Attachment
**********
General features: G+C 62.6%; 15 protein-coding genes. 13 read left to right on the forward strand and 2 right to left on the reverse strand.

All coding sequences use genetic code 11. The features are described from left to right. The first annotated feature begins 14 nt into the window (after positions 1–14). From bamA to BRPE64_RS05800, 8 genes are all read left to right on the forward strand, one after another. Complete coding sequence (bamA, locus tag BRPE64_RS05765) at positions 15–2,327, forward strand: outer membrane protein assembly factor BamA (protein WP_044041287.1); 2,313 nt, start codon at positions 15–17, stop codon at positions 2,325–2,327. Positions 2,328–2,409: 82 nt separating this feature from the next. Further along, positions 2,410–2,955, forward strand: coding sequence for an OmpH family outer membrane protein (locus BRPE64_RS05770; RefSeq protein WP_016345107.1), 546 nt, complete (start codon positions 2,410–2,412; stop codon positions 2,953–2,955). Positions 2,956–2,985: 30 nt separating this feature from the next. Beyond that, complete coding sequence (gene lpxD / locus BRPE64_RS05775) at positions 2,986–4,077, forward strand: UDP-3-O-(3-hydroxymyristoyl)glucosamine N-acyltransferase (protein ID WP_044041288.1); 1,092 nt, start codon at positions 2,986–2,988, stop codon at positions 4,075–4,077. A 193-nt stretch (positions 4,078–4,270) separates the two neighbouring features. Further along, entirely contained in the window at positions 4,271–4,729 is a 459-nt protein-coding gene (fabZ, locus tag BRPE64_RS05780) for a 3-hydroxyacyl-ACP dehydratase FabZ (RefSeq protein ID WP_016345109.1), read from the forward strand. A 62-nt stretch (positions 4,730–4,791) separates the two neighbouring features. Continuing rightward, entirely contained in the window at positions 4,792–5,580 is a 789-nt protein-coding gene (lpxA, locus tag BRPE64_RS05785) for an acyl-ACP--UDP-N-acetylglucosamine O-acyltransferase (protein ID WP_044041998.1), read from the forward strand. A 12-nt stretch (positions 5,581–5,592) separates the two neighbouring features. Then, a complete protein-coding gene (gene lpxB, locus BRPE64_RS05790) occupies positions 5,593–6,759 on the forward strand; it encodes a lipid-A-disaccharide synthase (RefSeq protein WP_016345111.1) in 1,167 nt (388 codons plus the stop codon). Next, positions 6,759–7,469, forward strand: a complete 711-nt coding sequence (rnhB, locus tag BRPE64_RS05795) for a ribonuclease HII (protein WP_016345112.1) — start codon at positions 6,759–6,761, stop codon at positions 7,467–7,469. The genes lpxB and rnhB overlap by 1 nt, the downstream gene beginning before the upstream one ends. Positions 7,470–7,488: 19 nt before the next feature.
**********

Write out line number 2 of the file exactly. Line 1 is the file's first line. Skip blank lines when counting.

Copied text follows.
All coding sequences use genetic code 11. The features are described from left to right. The first annotated feature begins 14 nt into the window (after positions 1–14). From bamA to BRPE64_RS05800, 8 genes are all read left to right on the forward strand, one after another. Complete coding sequence (bamA, locus tag BRPE64_RS05765) at positions 15–2,327, forward strand: outer membrane protein assembly factor BamA (protein WP_044041287.1); 2,313 nt, start codon at positions 15–17, stop codon at positions 2,325–2,327. Positions 2,328–2,409: 82 nt separating this feature from the next. Further along, positions 2,410–2,955, forward strand: coding sequence for an OmpH family outer membrane protein (locus BRPE64_RS05770; RefSeq protein WP_016345107.1), 546 nt, complete (start codon positions 2,410–2,412; stop codon positions 2,953–2,955). Positions 2,956–2,985: 30 nt separating this feature from the next. Beyond that, complete coding sequence (gene lpxD / locus BRPE64_RS05775) at positions 2,986–4,077, forward strand: UDP-3-O-(3-hydroxymyristoyl)glucosamine N-acyltransferase (protein ID WP_044041288.1); 1,092 nt, start codon at positions 2,986–2,988, stop codon at positions 4,075–4,077. A 193-nt stretch (positions 4,078–4,270) separates the two neighbouring features. Further along, entirely contained in the window at positions 4,271–4,729 is a 459-nt protein-coding gene (fabZ, locus tag BRPE64_RS05780) for a 3-hydroxyacyl-ACP dehydratase FabZ (RefSeq protein ID WP_016345109.1), read from the forward strand. A 62-nt stretch (positions 4,730–4,791) separates the two neighbouring features. Continuing rightward, entirely contained in the window at positions 4,792–5,580 is a 789-nt protein-coding gene (lpxA, locus tag BRPE64_RS05785) for an acyl-ACP--UDP-N-acetylglucosamine O-acyltransferase (protein ID WP_044041998.1), read from the forward strand. A 12-nt stretch (positions 5,581–5,592) separates the two neighbouring features. Then, a complete protein-coding gene (gene lpxB, locus BRPE64_RS05790) occupies positions 5,593–6,759 on the forward strand; it encodes a lipid-A-disaccharide synthase (RefSeq protein WP_016345111.1) in 1,167 nt (388 codons plus the stop codon). Next, positions 6,759–7,469, forward strand: a complete 711-nt coding sequence (rnhB, locus tag BRPE64_RS05795) for a ribonuclease HII (protein WP_016345112.1) — start codon at positions 6,759–6,761, stop codon at positions 7,467–7,469. The genes lpxB and rnhB overlap by 1 nt, the downstream gene beginning before the upstream one ends. Positions 7,470–7,488: 19 nt before the next feature.